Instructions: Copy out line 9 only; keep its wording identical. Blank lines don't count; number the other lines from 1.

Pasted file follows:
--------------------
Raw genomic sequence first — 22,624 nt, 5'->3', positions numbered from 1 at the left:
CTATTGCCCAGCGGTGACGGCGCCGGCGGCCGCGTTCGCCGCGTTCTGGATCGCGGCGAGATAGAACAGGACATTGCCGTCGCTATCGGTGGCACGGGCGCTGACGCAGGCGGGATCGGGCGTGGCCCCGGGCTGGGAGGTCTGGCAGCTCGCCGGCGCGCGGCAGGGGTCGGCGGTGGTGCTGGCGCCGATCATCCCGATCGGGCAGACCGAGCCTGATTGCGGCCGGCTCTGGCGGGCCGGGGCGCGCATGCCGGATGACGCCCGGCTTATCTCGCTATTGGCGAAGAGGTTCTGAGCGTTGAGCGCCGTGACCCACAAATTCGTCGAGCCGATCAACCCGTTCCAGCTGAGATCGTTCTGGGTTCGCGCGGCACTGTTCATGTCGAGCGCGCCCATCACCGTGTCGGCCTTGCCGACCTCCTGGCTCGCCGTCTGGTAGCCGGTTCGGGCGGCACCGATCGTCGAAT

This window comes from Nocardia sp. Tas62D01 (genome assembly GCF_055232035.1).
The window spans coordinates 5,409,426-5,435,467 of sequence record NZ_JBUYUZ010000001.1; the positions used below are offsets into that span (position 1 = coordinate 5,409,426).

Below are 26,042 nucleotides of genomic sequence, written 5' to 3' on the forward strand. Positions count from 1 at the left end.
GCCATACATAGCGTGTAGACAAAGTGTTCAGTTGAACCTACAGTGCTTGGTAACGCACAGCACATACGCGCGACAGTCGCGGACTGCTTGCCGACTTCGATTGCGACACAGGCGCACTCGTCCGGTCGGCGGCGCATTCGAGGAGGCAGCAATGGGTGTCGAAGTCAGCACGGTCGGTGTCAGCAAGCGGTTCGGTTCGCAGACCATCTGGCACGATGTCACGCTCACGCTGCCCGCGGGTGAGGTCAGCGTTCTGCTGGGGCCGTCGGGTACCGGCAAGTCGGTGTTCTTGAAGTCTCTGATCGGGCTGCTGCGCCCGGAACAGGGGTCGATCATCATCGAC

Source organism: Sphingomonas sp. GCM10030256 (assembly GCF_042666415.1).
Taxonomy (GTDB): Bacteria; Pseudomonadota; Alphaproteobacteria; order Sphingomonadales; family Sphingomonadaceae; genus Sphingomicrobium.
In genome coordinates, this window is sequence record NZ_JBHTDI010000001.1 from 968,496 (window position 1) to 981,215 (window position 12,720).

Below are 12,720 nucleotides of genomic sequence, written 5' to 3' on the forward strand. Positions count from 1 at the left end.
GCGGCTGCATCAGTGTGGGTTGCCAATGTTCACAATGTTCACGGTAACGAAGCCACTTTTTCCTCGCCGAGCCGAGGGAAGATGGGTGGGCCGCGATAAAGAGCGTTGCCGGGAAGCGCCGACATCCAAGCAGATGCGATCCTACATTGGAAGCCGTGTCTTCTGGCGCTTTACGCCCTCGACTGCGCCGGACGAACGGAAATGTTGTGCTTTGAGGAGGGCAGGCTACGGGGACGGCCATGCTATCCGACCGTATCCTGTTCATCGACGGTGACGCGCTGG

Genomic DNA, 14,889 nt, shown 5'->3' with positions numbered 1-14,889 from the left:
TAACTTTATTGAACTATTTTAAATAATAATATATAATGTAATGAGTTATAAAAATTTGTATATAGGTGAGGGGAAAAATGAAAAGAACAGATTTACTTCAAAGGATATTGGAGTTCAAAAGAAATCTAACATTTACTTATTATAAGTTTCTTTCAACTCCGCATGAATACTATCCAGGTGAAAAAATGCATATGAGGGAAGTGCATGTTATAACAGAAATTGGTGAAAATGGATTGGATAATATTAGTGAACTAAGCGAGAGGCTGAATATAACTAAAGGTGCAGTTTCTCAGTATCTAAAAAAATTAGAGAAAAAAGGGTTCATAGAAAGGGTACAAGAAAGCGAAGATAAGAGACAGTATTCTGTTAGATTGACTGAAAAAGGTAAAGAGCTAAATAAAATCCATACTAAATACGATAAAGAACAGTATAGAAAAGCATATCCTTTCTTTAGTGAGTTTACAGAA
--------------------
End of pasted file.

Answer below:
In genome coordinates, this window is sequence record NZ_JBHTDI010000001.1 from 968,496 (window position 1) to 981,215 (window position 12,720).